REVOLUTION DIGITAL

MASTERSTROKE: THE GMT-MASTER PART 2

The last instalment of our GMT story ended with the first of the new generation: the GMT-Master II. The birth of the GMT-Master II in 1983 heralded a number of new innovations to the line that still stand today, 35 years later. The first and arguably most important was the introduction of a 24-hour hand that could be set independently. This enabled the wearer to quickly move the 24-hour hand forwards or backwards (via jump hours) independently of the hour hand. In conjunction with the rotating bezel this actually meant that the watch could track time in three time-zones. The first using the regular hour and minutes hands and the second by monitoring the independent 24-hour hand. If you wanted to monitor a third, it could be done by rotating the bezel and monitoring a third time-zone against the bezel markings.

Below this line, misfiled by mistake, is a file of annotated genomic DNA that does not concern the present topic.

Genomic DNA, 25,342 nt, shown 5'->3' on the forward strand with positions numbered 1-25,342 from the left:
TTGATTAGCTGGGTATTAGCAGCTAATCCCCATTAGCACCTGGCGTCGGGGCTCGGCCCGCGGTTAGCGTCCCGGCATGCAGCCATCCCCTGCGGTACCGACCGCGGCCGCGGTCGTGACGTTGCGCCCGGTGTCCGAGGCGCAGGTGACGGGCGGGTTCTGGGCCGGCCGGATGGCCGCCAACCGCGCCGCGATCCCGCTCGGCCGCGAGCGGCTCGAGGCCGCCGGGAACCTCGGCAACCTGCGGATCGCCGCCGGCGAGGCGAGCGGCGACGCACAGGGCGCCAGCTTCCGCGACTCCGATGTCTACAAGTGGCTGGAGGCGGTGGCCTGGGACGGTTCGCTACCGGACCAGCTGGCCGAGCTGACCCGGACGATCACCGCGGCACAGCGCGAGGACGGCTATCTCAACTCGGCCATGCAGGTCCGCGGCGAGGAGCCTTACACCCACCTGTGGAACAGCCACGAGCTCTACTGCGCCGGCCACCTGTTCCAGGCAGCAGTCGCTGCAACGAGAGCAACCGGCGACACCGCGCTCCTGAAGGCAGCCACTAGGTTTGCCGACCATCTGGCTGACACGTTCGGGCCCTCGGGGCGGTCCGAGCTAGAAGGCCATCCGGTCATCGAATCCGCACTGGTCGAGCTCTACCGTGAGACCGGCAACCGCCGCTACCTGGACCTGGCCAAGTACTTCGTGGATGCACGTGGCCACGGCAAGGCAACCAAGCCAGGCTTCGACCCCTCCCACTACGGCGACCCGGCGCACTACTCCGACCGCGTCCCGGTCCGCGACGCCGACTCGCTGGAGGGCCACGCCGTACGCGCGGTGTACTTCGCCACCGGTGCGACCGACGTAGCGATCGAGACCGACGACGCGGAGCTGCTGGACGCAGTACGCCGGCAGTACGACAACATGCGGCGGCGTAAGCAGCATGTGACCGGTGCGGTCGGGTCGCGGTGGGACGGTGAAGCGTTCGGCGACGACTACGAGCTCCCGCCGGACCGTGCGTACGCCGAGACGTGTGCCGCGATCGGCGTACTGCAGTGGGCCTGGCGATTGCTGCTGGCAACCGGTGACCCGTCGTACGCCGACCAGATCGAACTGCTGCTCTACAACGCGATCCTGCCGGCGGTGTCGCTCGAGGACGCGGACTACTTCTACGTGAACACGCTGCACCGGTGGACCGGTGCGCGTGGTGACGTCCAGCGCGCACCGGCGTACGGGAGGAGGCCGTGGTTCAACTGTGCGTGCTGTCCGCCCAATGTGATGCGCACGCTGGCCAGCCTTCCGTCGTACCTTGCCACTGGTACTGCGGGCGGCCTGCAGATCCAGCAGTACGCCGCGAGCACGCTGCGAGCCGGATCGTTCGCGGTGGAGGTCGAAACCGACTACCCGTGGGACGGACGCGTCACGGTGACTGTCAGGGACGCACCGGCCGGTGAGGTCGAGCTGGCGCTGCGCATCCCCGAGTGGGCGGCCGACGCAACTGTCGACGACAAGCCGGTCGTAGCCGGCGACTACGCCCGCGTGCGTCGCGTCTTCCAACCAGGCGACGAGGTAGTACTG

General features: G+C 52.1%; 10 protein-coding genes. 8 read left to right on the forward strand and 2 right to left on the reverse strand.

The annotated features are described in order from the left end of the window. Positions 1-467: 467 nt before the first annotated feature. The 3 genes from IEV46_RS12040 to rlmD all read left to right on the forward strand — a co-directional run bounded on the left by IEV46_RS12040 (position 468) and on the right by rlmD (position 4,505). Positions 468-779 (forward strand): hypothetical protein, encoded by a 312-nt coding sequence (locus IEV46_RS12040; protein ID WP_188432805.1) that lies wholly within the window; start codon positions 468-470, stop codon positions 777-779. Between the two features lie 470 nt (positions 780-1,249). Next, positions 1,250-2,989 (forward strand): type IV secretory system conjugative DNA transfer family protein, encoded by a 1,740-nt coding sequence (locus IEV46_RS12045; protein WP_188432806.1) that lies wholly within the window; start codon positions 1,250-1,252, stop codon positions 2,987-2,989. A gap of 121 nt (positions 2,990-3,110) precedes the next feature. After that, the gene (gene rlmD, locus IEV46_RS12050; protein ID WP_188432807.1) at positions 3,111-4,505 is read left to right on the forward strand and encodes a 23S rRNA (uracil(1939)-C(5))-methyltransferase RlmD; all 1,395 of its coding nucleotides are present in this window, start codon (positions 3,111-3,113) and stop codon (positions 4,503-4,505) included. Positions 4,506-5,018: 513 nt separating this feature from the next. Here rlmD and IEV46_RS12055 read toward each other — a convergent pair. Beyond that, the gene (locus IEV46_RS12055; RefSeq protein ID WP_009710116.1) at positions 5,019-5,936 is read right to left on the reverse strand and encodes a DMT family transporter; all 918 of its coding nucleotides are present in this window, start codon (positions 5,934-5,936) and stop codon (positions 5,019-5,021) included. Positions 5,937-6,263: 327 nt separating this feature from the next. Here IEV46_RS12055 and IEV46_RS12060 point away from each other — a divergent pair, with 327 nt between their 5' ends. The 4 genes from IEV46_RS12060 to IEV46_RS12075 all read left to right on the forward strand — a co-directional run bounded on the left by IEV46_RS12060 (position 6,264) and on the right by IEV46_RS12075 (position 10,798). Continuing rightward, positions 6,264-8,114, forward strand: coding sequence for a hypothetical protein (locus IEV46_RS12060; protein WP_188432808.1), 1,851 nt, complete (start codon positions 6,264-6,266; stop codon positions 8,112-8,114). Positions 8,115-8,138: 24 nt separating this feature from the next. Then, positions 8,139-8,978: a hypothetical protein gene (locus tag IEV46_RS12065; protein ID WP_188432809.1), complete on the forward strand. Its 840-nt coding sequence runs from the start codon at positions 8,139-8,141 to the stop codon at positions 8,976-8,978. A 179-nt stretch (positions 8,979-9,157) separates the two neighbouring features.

The GMT-Master II (GMT II) story begins with ref. 16760, powered by the new Calibre 3085, which was based on the Calibre 3035. It was the first GMT-Master to have a sapphire crystal and where other sports references had received sapphire crystals during their transitional models, the transitional GMT-Master (ref. 16750) had an acrylic crystal. Sapphire crystals were, by this time, fitted to the Explorer II also, as they were much more hard wearing and helped with waterproofing qualities. Interestingly, the Explorer (ref. 1016) and Submariner non-date (ref. 5513) continued to use acrylic until the late-1980s. The ref. 16760 was housed in

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